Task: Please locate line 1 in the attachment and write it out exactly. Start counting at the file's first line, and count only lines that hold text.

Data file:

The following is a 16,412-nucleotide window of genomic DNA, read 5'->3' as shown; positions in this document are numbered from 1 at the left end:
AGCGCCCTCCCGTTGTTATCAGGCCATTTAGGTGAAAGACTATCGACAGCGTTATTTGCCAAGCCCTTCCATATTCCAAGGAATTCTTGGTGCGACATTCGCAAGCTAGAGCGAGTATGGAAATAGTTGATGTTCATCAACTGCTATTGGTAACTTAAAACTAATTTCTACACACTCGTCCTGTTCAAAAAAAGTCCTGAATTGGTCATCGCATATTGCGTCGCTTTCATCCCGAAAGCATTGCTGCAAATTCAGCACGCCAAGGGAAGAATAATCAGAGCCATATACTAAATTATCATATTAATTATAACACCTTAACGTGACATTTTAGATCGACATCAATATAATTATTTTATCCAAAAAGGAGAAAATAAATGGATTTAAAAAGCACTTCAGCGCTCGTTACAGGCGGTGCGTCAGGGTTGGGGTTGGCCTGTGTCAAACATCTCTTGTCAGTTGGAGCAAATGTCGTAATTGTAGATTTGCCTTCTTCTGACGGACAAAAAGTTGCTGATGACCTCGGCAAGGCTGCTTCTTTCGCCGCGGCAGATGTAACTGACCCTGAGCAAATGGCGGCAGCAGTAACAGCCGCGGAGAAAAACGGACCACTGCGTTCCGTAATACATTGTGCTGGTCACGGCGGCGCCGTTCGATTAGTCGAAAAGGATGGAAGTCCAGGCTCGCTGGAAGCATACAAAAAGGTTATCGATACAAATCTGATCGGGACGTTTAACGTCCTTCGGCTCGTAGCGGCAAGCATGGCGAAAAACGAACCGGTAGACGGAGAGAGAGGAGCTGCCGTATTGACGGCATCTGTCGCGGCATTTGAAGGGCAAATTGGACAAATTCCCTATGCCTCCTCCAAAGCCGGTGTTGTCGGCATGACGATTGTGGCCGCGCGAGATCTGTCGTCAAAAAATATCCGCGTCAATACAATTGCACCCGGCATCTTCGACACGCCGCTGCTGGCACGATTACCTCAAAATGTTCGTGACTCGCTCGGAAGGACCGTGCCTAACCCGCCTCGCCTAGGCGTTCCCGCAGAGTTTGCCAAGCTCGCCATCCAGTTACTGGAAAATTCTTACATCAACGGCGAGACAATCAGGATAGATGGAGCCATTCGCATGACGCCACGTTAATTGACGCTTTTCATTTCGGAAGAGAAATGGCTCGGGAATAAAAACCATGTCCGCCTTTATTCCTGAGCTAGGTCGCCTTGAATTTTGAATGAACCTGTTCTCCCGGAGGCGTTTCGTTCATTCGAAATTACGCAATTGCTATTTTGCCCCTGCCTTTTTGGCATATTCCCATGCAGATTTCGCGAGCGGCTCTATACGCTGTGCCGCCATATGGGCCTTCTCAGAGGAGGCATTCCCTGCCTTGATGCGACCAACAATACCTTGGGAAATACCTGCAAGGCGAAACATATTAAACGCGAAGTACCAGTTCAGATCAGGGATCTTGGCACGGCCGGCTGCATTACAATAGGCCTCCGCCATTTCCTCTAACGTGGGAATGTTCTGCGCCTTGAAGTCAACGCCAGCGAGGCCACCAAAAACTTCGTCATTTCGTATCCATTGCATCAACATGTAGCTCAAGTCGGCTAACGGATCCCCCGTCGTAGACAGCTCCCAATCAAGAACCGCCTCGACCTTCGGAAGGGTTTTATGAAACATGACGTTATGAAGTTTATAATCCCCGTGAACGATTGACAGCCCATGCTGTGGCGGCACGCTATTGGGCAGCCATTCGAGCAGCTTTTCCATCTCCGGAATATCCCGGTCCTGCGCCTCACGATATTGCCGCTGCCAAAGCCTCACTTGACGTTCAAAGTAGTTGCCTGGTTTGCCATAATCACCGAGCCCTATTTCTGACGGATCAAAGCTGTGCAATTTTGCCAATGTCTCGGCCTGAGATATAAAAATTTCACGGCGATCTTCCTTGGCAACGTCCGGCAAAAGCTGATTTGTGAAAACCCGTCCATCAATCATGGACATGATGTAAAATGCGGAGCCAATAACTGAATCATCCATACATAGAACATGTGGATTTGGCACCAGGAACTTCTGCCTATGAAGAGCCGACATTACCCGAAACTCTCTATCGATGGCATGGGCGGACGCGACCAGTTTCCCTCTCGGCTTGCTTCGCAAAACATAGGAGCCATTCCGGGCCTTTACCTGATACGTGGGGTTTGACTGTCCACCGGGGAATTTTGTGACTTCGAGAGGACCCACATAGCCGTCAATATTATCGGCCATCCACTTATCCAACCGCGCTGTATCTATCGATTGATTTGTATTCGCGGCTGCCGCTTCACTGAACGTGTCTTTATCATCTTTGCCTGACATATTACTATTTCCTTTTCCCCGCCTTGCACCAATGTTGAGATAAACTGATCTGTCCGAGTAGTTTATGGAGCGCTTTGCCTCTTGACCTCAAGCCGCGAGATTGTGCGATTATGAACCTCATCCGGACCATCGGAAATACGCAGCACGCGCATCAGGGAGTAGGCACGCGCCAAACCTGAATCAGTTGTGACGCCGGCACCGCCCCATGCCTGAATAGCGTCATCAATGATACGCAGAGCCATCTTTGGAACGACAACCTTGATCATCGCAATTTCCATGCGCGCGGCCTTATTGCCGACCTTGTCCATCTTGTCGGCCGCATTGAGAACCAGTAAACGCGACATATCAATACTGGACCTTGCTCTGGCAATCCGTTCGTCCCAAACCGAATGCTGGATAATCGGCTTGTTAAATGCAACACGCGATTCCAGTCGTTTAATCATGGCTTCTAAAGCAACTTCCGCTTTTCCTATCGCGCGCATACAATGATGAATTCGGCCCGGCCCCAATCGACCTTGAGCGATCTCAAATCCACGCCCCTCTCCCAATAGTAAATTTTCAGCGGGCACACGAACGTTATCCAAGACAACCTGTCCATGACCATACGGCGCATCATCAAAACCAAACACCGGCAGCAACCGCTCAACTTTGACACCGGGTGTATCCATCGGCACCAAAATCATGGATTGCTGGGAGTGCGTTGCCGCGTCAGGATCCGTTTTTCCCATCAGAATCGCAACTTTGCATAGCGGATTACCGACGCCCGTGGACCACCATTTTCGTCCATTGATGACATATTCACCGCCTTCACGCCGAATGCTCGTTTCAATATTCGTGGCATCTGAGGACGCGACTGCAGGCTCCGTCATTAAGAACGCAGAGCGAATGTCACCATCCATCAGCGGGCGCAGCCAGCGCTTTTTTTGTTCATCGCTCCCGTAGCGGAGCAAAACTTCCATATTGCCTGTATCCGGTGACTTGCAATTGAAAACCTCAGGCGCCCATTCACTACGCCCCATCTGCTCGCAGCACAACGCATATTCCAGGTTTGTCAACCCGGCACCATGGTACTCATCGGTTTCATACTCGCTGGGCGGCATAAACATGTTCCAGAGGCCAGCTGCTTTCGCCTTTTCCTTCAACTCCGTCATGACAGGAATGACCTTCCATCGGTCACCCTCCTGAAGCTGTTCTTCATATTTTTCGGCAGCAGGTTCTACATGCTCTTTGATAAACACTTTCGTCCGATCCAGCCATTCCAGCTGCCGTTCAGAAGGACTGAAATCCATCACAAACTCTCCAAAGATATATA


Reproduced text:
The following is a 16,412-nucleotide window of genomic DNA, read 5'->3' as shown; positions in this document are numbered from 1 at the left end: